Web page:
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JOHN REESE

A contrarian view: The case for buying what hasn’t worked Add to ...

John Reese is chief executive officer of Validea.com and Validea Capital, and portfolio manager for the National Bank Consensus funds. Globe Investor has a distribution agreement with Validea.ca, a premium Canadian stock screen service. Try it.

History doesn’t exactly repeat itself, but echoes of the past are all around. In the late 1990s, U.S. markets bested international and emerging markets, buoyed by high flying stocks of young and unproven technology companies. Growth stocks were king.

Of course, we know now what happened. The tech-stock bubble burst and everything was thrown into a wrenching two-year downturn. When the recession was over, value stocks, which had trailed growth-like names during the tech boom, as well as shares of companies in the fast-growth developing markets of Brazil, Russia, India and China took off on a seven-year bull run until the markets got slammed by the bursting of the housing bubble and the financial crisis.

These sharp ups and downs in the market can be attributed to what the contrarian investor guru David Dreman says is the tendency for investors to overreact, and pile into popular stocks while shunning those that have fallen out of favour. The increasingly heavy use of funds that track indexes can exacerbate this because the major indexes are market-cap weighted, and thus funds that track them tend to more heavily invested in certain stocks, pushing their prices artificially higher.

It’s been nearly seven full years since the latest market bull-run started, in the aftermath of the financial crisis.

Mean reversion in the markets is a very powerful force and the next five years could see a resurgence of emerging markets over the developed economies and trends favouring cyclical, value and small cap stocks over defensive, growth and large cap names, and more varied risk-taking.

Start with emerging markets. The iShares exchange-traded fund that tracks the MSCI emerging market index has risen nearly 16 per cent this year through Monday, compared to the 3.7-per-cent gain in the fund tracking the MSCI world index and the 5.8-per-cent gain of the fund tracking the Standard & Poor’s 500. And despite the rise, valuations in many emerging markets are far below those of developed markets.

Global growth trends are supported by central bank monetary policies, and China has shown signs of reversing a recent slump, posting a 7-per-cent gain in gross domestic product in the second quarter. After five years of declines in earnings per share, emerging markets companies are bouncing back, and after Britain’s vote to exit the European Union, emerging-markets funds got a record $14-billion (U.S.) in investor money.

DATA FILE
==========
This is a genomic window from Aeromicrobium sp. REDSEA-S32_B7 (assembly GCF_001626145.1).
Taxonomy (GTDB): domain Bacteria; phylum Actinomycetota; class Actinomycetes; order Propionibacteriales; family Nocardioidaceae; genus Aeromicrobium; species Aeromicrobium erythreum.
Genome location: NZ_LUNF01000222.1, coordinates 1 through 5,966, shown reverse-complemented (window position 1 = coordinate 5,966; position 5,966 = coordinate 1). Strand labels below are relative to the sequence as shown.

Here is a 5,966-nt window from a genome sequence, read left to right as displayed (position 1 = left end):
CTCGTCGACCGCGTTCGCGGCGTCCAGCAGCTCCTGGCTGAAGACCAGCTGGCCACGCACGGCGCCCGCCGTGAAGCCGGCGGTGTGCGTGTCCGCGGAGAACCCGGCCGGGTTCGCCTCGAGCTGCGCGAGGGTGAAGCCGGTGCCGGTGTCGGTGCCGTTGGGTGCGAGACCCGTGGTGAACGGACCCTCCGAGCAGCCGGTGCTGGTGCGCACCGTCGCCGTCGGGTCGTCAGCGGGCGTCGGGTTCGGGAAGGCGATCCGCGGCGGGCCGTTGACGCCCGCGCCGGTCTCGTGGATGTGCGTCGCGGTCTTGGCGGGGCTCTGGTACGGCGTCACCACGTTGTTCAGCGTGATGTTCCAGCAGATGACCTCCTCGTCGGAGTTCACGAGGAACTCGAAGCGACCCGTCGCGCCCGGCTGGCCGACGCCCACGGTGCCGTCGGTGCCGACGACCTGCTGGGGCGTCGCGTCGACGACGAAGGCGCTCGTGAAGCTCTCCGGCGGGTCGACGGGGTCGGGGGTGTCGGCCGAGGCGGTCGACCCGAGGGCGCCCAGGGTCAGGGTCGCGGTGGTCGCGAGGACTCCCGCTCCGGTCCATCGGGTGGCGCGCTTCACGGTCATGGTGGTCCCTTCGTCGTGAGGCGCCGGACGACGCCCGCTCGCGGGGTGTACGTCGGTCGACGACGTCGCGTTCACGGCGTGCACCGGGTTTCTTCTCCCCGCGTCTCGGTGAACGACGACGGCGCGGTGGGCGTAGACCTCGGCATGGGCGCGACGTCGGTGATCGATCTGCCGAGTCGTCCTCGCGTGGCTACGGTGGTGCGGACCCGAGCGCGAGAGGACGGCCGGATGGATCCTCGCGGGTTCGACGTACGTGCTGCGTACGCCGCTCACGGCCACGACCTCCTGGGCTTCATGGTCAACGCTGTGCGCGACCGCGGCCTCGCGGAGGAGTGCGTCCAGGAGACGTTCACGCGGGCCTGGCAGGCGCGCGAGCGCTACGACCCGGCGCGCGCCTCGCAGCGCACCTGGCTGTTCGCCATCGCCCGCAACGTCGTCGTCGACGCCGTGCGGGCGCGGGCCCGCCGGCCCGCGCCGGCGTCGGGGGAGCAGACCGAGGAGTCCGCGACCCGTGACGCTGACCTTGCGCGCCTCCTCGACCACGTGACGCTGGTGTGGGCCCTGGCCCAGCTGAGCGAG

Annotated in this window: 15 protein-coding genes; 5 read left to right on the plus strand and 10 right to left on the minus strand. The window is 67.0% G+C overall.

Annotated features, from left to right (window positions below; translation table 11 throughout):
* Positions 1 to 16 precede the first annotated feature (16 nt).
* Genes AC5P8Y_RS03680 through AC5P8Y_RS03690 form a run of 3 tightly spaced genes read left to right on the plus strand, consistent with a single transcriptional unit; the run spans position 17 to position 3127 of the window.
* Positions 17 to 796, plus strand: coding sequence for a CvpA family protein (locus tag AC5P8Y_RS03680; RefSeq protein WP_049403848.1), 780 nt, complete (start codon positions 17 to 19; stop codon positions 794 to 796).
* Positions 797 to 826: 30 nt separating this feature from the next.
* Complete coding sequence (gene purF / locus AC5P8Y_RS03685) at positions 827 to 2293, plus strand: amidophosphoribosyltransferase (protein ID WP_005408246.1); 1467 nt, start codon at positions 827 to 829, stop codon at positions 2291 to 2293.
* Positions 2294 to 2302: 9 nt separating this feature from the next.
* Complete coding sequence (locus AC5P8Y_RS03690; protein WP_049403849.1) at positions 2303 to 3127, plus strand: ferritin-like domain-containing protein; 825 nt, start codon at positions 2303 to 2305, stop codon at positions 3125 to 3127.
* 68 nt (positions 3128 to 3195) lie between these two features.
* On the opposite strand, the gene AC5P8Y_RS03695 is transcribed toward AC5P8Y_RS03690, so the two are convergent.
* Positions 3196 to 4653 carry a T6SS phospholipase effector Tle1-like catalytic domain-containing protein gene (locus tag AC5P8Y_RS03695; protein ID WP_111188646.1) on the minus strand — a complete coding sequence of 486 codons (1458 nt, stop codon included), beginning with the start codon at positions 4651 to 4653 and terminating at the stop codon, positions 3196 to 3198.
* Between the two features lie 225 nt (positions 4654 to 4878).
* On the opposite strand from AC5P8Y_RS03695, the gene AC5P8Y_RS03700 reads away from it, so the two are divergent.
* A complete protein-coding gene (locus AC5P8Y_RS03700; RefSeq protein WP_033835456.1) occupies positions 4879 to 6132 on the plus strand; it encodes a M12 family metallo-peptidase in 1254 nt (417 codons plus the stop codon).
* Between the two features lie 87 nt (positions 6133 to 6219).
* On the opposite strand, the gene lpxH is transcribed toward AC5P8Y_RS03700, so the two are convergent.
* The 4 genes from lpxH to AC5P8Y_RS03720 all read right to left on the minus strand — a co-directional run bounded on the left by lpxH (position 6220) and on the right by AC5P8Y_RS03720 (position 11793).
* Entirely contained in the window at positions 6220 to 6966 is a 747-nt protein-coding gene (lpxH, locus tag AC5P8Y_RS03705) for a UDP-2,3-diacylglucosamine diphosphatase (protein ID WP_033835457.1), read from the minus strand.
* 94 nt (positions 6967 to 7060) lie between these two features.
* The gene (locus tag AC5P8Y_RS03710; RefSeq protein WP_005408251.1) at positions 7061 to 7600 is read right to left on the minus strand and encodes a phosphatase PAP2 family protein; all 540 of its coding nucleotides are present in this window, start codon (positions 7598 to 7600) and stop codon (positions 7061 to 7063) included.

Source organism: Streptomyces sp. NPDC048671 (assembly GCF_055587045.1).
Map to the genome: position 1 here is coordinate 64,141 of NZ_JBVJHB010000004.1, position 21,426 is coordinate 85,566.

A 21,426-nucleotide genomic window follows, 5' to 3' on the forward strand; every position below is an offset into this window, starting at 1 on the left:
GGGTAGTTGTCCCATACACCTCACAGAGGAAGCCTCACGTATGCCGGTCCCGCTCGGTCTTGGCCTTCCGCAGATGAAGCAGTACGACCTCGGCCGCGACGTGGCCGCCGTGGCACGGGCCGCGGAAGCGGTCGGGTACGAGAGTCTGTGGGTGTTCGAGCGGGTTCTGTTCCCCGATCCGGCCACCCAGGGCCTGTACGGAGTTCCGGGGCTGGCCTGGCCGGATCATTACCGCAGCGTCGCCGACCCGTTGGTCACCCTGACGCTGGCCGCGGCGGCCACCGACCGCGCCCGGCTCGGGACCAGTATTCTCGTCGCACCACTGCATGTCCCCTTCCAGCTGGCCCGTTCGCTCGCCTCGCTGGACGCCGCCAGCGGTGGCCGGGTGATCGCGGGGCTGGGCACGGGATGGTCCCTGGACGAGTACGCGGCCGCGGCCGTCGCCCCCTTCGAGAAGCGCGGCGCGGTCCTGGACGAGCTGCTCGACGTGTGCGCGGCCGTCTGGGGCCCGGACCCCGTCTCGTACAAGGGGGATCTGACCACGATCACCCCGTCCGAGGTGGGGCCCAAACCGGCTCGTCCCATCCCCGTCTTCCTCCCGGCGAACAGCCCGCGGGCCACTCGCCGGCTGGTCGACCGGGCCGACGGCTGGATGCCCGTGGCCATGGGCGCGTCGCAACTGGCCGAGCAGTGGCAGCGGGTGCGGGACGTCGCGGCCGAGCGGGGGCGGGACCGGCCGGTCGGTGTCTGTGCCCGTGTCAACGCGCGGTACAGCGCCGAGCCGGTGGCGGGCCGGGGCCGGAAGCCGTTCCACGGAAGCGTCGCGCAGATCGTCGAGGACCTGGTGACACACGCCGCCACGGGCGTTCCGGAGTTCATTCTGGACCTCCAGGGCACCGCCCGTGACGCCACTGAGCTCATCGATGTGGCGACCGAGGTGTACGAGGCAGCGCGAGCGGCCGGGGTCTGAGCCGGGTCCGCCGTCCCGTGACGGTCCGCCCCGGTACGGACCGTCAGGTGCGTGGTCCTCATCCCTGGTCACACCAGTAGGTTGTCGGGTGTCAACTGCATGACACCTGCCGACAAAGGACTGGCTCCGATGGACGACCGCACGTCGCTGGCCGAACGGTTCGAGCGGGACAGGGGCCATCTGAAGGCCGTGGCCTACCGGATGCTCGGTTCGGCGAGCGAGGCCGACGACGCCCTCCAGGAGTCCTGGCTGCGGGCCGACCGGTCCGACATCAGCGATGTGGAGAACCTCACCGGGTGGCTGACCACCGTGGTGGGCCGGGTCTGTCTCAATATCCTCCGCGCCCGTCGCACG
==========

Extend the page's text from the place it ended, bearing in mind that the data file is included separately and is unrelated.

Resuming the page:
Beyond the emerging markets, the dividend-paying defensive stocks investors favoured at the beginning of the year, and which have become very expensive relative to their historical valuations, have given way to shares of companies in the financial, energy and technology sectors.

With this shift, investors appear to be betting that economic growth has the potential to come in better than expected in the near term, because cyclical companies are sensitive to economic growth trends.

The Powershares high-beta fund is up 13 per cent year-to-date, outpacing the 9.5-per-cent gain in the fund tracking low-volatility stocks.

Energy and financial stocks were beaten down and stand ready to spring back. Rising rates could help give them a boost because financial and energy companies benefit from a strengthening economy and, typically, increasing rates indicate a stable growth economic environment.

Perhaps investors have grown wary of the glamour stocks and overvalued defensive names, and are ready to return to the ways of Benjamin Graham and Warren Buffett, the value investors who have taught us that good businesses make good investments. Value stocks have trailed growth names since the end of 2007 on a cumulative basis. This is one of the longest stretches of growth over value in market history. However, the tide is turning, albeit slowly, and a fund tracking U.S. value stocks is up 7.6 per cent this year, compared to the nearly 4-per-cent increase in the fund tracking growth stocks.

It could be that so many investors piled into defensive and growth stocks that they got overheated, and people are rotating into cyclical and value stocks because that’s where the bargains are.

Speaking of bargains, over the last 11 years U.S. small caps have only been cheaper relative to large caps, based on trailing price-to-earnings, 11.9 per cent of the time. Small caps typically exhibit higher returns over time compared to larger companies, but over the last five to six years the trend has been the opposite, with the Russell 2000 trailing the S&P 500 by more than 25 per cent on a total return basis. I believe part of this is driven by the migration to passive, index-based investing, in combination with a slow growth environment. Small caps are setting up for a nice reversion when growth eventually comes in above expectations.

Over time, market trends tend to be cyclical. We also know that investors, as a collective group, tend to overweight what has happened recently. The outperformance of growth over value, large over small, developed over emerging and defensive over cyclical are trends that have dominated in most of this bull market. However, investors who are extrapolating the performance of these trends out into perpetuity and not understanding the long term data, the nature of risk and return, and why valuations matter may be wishing they had taken a more contrarian view when they had the opportunity to.

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